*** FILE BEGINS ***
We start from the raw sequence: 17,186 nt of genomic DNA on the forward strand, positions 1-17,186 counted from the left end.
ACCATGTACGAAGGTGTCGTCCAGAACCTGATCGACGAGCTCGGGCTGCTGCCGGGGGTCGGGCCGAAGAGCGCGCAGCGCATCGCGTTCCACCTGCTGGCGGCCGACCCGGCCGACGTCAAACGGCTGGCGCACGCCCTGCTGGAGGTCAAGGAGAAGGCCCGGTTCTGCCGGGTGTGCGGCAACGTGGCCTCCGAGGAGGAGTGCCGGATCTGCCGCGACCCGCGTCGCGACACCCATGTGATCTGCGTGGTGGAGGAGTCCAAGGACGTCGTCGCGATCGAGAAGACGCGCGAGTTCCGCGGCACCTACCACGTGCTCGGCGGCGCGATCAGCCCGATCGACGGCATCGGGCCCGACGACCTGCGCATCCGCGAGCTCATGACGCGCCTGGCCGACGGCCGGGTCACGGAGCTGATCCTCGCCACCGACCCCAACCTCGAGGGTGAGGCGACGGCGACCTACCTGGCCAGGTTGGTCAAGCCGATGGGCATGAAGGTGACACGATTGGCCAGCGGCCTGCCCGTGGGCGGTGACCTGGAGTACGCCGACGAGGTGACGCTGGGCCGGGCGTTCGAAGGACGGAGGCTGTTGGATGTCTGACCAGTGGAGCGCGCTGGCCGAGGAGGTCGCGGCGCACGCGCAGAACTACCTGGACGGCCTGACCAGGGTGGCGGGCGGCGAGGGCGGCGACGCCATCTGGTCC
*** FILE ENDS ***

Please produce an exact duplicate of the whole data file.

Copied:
We start from the raw sequence: 17,186 nt of genomic DNA on the forward strand, positions 1-17,186 counted from the left end.
ACCATGTACGAAGGTGTCGTCCAGAACCTGATCGACGAGCTCGGGCTGCTGCCGGGGGTCGGGCCGAAGAGCGCGCAGCGCATCGCGTTCCACCTGCTGGCGGCCGACCCGGCCGACGTCAAACGGCTGGCGCACGCCCTGCTGGAGGTCAAGGAGAAGGCCCGGTTCTGCCGGGTGTGCGGCAACGTGGCCTCCGAGGAGGAGTGCCGGATCTGCCGCGACCCGCGTCGCGACACCCATGTGATCTGCGTGGTGGAGGAGTCCAAGGACGTCGTCGCGATCGAGAAGACGCGCGAGTTCCGCGGCACCTACCACGTGCTCGGCGGCGCGATCAGCCCGATCGACGGCATCGGGCCCGACGACCTGCGCATCCGCGAGCTCATGACGCGCCTGGCCGACGGCCGGGTCACGGAGCTGATCCTCGCCACCGACCCCAACCTCGAGGGTGAGGCGACGGCGACCTACCTGGCCAGGTTGGTCAAGCCGATGGGCATGAAGGTGACACGATTGGCCAGCGGCCTGCCCGTGGGCGGTGACCTGGAGTACGCCGACGAGGTGACGCTGGGCCGGGCGTTCGAAGGACGGAGGCTGTTGGATGTCTGACCAGTGGAGCGCGCTGGCCGAGGAGGTCGCGGCGCACGCGCAGAACTACCTGGACGGCCTGACCAGGGTGGCGGGCGGCGAGGGCGGCGACGCCATCTGGTCC